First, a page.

Right now, John Paul Wright tells me, “we don’t move people because the neoliberals see no profit in a transportation policy built on service and access.” Defenders of the automobile industrial complex perpetrate all kinds of myths about the public’s lack of interest in mass transit, but even studious conservatives argue these aren’t true, and they have the research to prove it. And as growing numbers of people become disenchanted with consumerism and cars, and as laws taxing carbon use begin to proliferate around the country, interest in travel by rail will grow even larger.


John Paul Wright is afraid that people are so divided by the system that the elites will pit railroad and energy workers against environmentalists. Like many working Americans, he knows how absolutely dug in the opposing sides are, and how likely it is that the present system is likely to hurt all sides if things – big things – don’t change quickly. “I suggest reading Black Elk Speaks, and Wendell Berry’s Unsettling of America,” he writes on his blog. “I also might suggest that changing our agriculture policy would create many opportunities and jobs. We used to own our farms. We used to ride the rails. We used to have localized economies.”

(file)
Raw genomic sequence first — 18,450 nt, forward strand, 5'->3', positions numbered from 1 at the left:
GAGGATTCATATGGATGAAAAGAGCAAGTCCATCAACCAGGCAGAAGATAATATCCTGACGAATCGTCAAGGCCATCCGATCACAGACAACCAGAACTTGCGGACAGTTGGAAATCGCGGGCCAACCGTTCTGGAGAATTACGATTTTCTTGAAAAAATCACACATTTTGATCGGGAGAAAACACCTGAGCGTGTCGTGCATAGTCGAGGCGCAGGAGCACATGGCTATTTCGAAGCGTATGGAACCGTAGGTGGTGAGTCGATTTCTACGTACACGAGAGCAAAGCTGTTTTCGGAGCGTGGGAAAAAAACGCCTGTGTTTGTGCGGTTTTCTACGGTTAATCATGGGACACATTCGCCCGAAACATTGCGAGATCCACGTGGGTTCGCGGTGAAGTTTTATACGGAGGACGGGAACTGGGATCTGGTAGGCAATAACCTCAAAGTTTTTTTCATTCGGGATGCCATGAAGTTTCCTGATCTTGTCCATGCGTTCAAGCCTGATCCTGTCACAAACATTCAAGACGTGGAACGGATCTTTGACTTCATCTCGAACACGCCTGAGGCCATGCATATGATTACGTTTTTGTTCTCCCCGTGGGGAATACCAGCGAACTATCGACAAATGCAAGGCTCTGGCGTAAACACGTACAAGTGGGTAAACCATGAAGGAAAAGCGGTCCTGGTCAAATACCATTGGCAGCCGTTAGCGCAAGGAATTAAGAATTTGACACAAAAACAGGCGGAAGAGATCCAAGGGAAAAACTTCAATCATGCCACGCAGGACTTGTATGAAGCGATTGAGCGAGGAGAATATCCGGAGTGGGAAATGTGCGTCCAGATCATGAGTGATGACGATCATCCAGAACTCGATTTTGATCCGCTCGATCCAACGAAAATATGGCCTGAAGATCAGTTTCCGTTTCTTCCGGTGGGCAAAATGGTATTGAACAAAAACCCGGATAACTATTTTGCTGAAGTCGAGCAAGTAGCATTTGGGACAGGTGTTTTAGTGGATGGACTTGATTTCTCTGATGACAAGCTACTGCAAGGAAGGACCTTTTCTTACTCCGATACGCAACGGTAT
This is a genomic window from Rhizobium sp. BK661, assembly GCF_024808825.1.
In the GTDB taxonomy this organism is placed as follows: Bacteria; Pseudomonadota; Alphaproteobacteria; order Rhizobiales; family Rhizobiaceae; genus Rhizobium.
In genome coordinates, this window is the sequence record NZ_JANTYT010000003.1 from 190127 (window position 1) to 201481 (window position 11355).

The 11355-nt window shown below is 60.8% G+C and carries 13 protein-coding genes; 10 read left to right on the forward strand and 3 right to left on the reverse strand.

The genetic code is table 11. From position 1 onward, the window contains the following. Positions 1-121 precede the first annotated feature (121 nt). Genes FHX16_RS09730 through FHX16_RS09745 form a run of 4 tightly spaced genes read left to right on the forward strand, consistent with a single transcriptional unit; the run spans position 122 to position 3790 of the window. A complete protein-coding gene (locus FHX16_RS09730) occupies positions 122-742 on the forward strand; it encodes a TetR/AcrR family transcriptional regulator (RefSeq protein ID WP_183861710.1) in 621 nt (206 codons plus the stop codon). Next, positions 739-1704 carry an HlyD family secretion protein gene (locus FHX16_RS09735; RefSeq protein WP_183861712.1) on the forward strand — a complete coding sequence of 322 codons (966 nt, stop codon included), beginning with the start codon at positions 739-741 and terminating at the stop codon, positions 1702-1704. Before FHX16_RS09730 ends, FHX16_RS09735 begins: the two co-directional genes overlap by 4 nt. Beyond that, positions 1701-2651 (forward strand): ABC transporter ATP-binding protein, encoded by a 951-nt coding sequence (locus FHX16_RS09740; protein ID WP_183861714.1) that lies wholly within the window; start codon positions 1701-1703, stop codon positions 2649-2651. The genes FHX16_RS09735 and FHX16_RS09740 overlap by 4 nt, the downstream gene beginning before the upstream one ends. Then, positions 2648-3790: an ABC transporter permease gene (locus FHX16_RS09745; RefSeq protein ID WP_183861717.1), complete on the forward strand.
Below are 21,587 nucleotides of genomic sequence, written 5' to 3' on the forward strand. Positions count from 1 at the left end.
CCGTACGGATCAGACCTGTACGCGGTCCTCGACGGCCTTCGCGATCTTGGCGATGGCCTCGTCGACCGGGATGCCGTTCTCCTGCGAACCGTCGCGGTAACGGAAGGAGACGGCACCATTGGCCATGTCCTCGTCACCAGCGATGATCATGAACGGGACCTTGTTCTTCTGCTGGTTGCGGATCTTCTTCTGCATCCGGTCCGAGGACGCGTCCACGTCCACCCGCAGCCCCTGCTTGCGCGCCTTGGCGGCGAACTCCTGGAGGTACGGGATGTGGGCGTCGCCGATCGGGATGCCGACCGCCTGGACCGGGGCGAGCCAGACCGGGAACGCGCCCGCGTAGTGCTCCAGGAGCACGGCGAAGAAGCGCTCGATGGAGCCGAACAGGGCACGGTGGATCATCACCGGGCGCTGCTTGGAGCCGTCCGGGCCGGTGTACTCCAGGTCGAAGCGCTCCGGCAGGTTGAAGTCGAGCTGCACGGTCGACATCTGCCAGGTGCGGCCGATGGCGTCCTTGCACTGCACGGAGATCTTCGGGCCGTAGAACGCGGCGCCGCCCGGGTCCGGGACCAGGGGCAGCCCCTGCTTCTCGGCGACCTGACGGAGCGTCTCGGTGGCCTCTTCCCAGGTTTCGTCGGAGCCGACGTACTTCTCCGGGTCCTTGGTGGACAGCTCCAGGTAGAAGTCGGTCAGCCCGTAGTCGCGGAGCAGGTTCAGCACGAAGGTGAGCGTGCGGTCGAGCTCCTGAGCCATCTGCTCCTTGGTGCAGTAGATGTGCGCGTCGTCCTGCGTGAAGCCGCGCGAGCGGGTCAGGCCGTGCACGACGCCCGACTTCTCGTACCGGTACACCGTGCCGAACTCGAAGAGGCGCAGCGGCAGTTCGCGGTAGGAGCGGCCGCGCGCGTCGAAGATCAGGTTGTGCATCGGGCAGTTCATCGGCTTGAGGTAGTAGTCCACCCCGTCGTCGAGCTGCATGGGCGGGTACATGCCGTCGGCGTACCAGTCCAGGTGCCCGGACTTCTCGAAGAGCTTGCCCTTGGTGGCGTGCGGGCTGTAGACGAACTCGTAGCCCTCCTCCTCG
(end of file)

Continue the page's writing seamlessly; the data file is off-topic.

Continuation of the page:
And he has a warning and call-out to those in the economic justice movement that might not think hard enough about the plight of displaced workers: We’re in this together. “In calling for a just transition, we are going to have to make sure we all sit in circles or else… we may all be running around in one.”

Matt Stannard is policy director at Commonomics USA and a member of the Public Banking Institute’s board of directors.